Last week, Congress passed a short-term extension to funding for all federal agencies, giving them until December 11, 2020 to reach a deal on funding for the rest of 2021. As part of that bill, Congress also included a one-year extension of current transportation law and funding (the FAST Act), through September 2021.
Transportation Alternatives Program
Unfortunately, the gains for active transportation and safety for people biking and walking that we won in the Senate America’s Transportation Infrastructure Act of 2019 and the House INVEST Act are at risk. The Senate has not moved its bill the rest of the way through the Senate, and it still lacks the transit, safety and funding titles.
Since our last federal policy blog two weeks ago covering Committee action, the House transportation bill, the INVEST Act, has expanded and moved forward. As a reminder, the INVEST Act includes an estimated $7 billion over four years for active transportation projects and improving safety for people biking, walking, and rolling, plus many strong policy changes. Given this, 32 national organizations joined with the League of American Bicyclists, American Heart Associat
Over the course of 24 hours spread over two days, the House Transportation & Infrastructure Committee under the leadership of Chairman DeFazio (D-OR) considered amendments to the INVEST in America Act, which is the House version of the surface transportation reauthorization bill. Some members were in the Committee room, spaced out for safety, and others Members participated via webcam, while audience members watched via YouTube.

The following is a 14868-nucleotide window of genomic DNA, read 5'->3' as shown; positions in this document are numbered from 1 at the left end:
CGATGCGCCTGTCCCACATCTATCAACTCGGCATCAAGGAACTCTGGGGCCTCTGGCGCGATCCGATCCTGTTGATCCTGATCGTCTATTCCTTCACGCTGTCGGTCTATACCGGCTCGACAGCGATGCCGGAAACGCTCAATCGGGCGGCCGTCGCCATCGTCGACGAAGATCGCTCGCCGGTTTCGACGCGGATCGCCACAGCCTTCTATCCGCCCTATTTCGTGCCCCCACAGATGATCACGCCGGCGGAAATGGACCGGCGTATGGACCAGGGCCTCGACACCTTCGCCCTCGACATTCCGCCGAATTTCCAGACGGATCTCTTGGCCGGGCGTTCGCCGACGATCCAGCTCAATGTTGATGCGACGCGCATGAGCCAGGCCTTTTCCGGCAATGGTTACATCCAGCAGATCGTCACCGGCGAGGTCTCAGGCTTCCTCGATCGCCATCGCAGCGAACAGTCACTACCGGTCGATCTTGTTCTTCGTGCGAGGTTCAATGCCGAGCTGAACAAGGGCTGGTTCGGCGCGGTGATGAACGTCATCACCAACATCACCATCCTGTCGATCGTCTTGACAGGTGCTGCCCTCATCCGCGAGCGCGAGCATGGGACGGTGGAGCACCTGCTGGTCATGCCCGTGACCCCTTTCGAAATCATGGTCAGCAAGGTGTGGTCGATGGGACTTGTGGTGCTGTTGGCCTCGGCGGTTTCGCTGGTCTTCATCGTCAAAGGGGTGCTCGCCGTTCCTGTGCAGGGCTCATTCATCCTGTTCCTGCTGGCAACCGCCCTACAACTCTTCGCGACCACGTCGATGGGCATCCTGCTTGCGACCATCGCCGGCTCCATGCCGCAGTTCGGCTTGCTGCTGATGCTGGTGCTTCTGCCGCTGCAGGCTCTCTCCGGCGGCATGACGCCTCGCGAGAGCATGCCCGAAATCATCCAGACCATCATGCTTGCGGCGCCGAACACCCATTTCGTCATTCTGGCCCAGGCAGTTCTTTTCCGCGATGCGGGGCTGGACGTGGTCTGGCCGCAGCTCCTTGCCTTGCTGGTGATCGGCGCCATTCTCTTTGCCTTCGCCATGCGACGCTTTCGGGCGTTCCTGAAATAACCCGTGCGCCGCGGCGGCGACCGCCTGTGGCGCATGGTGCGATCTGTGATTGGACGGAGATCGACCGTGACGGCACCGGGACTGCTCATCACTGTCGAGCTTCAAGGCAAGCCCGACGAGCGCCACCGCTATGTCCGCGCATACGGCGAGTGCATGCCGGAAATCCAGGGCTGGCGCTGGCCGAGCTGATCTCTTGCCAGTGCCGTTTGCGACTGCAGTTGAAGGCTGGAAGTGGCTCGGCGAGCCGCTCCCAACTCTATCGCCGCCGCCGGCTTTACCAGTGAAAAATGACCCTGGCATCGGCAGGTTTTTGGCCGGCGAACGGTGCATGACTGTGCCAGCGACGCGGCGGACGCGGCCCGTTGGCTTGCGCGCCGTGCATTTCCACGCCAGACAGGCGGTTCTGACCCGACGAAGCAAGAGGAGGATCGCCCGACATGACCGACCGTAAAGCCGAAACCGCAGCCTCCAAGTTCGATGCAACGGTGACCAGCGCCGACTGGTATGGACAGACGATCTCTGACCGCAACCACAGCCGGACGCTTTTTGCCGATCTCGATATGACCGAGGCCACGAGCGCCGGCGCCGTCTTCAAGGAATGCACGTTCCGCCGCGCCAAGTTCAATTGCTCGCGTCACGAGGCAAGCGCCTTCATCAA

Stay up to date on how much TAP funding your state is obligating for biking and walking projects.
Each quarter, we take a look at state progress with implementing the Transportation Alternatives Program (TAP). For the quarter covering April to June 2018, states obligated nearly $131 million in TAP funding, with all states except for three making forward progress. (Obligation means that the state DOT has committed funding to a local TAP project and is a key step towards actually getting the project built or implemented.)
We have been beating the drum for several months now to encourage states to fully spend their Transportation Alternatives Program (TAP) funds before the critical deadline of September 30, 2017, when any unused FY2014 funds would expire after four years.
Congress continues to debate 2018 federal government spending levels, which must be settled by December. Unfortunately, the House of Representatives has included in its appropriations bill an amendment offered by Rep. Woodall (R-GA) that could be harmful to local control of transportation funding.
While Safe Routes to School advocates are all convinced about the grave need for safety improvements around schools to make sure kids and families can be active and safe, not all state Departments of Transportation are on the same page.